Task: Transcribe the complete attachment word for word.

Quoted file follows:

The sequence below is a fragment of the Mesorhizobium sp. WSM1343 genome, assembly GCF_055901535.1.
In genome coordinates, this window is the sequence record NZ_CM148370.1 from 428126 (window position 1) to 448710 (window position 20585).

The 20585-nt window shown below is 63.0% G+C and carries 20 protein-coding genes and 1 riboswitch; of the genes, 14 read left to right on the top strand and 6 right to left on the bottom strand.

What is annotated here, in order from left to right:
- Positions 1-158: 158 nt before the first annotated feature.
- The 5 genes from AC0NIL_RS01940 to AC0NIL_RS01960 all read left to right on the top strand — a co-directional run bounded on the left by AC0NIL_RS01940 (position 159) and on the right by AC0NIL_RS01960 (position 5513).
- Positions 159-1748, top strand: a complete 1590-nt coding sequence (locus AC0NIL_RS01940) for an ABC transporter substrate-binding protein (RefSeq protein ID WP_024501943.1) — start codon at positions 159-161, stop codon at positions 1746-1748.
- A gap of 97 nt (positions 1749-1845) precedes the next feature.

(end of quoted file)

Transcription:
The sequence below is a fragment of the Mesorhizobium sp. WSM1343 genome, assembly GCF_055901535.1.
In genome coordinates, this window is the sequence record NZ_CM148370.1 from 428126 (window position 1) to 448710 (window position 20585).

The 20585-nt window shown below is 63.0% G+C and carries 20 protein-coding genes and 1 riboswitch; of the genes, 14 read left to right on the top strand and 6 right to left on the bottom strand.

What is annotated here, in order from left to right:
- Positions 1-158: 158 nt before the first annotated feature.
- The 5 genes from AC0NIL_RS01940 to AC0NIL_RS01960 all read left to right on the top strand — a co-directional run bounded on the left by AC0NIL_RS01940 (position 159) and on the right by AC0NIL_RS01960 (position 5513).
- Positions 159-1748, top strand: a complete 1590-nt coding sequence (locus AC0NIL_RS01940) for an ABC transporter substrate-binding protein (RefSeq protein ID WP_024501943.1) — start codon at positions 159-161, stop codon at positions 1746-1748.
- A gap of 97 nt (positions 1749-1845) precedes the next feature.